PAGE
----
Metrics

  • 1,337
    Page views
  • 236
    Downloads
  • 6
    Citations

Article citation count generated by polling the highest count across the following sources: Crossref, PubMed Central, Scopus.

Download links

A two-part list of links to download the article, or parts of the article, in various formats.

Downloads (link to download the article as PDF)

Open citations (links to open the citations from this article in various online reference manager services)

Cite this article (links to download the citations from this article in formats compatible with various reference manager tools)

  1. Marco Colnaghi
  2. Andrew Pomiankowski
  3. Nick Lane
(2021)
The need for high-quality oocyte mitochondria at extreme ploidy dictates mammalian germline development
eLife 10:e69344.
https://doi.org/10.7554/eLife.69344
  1. Further reading

Further reading

    1. Evolutionary Biology
    Paul C Sereno, Nathan Myhrvold ... Lauren L Conroy
    Research Article

    A predominantly fish-eating diet was envisioned for the sail-backed theropod dinosaur Spinosaurus aegyptiacus when its elongate jaws with subconical teeth were unearthed a century ago in Egypt. Recent discovery of the high-spined tail of that skeleton, however, led to a bolder conjecture that S. aegyptiacus was the first fully aquatic dinosaur. The ‘aquatic hypothesis’ posits that S. aegyptiacus was a slow quadruped on land but a capable pursuit predator in coastal waters, powered by an expanded tail. We test these functional claims with skeletal and flesh models of S. aegyptiacus. We assembled a CT-based skeletal reconstruction based on the fossils, to which we added internal air and muscle to create a posable flesh model. That model shows that on land S. aegyptiacus was bipedal and in deep water was an unstable, slow-surface swimmer (<1 m/s) too buoyant to dive. Living reptiles with similar spine-supported sails over trunk and tail are used for display rather than aquatic propulsion, and nearly all extant secondary swimmers have reduced limbs and fleshy tail flukes. New fossils also show that Spinosaurus ranged far inland. Two stages are clarified in the evolution of Spinosaurus, which is best understood as a semiaquatic bipedal ambush piscivore that frequented the margins of coastal and inland waterways.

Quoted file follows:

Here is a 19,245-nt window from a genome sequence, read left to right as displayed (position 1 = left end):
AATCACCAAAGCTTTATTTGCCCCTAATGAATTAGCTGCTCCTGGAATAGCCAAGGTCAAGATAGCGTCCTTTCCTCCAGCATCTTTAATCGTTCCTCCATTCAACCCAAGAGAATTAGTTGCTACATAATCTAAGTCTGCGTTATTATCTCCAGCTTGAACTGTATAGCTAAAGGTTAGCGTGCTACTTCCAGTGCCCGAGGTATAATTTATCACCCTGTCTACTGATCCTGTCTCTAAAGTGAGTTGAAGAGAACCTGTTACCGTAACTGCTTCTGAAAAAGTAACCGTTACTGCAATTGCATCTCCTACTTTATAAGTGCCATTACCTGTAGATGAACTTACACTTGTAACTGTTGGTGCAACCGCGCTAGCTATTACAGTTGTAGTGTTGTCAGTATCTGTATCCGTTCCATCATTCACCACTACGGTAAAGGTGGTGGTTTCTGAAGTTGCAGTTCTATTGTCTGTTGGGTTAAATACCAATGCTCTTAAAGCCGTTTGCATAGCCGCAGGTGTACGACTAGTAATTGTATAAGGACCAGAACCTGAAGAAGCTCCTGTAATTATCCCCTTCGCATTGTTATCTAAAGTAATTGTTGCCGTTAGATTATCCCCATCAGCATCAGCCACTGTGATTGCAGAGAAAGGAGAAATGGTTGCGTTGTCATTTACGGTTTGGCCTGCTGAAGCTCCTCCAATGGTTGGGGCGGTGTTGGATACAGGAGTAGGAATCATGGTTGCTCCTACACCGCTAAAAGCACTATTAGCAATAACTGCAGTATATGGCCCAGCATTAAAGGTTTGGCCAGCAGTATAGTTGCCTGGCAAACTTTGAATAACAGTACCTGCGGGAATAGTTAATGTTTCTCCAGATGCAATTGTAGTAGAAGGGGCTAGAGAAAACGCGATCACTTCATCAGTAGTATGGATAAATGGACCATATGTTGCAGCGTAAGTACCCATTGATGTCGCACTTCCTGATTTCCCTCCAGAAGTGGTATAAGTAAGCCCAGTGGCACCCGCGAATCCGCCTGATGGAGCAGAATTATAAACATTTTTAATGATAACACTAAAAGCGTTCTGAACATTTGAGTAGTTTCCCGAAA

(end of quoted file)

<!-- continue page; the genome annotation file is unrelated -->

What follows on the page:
1. Computational and Systems Biology
    2. Evolutionary Biology
    Guillem Santamaria, Chen Liao ... Joao B Xavier
    Research Article Updated

    Microbes have disproportionate impacts on the macroscopic world. This is in part due to their ability to grow to large populations that collectively secrete massive amounts of secondary metabolites and alter their environment. Yet, the conditions favoring secondary metabolism despite the potential costs for primary metabolism remain unclear. Here we investigated the biosurfactants that the bacterium Pseudomonas aeruginosa makes and secretes to decrease the surface tension of surrounding liquid. Using a combination of genomics, metabolomics, transcriptomics, and mathematical modeling we show that the ability to make surfactants from glycerol varies inconsistently across the phylogenetic tree; instead, lineages that lost this ability are also worse at reducing the oxidative stress of primary metabolism on glycerol. Experiments with different carbon sources support a link with oxidative stress that explains the inconsistent distribution across the P. aeruginosa phylogeny and suggests a general principle: P. aeruginosa lineages produce surfactants if they can reduce the oxidative stress produced by primary metabolism and have excess resources, beyond their primary needs, to afford secondary metabolism. These results add a new layer to the regulation of a secondary metabolite unessential for primary metabolism but important to change physical properties of the environments surrounding bacterial populations.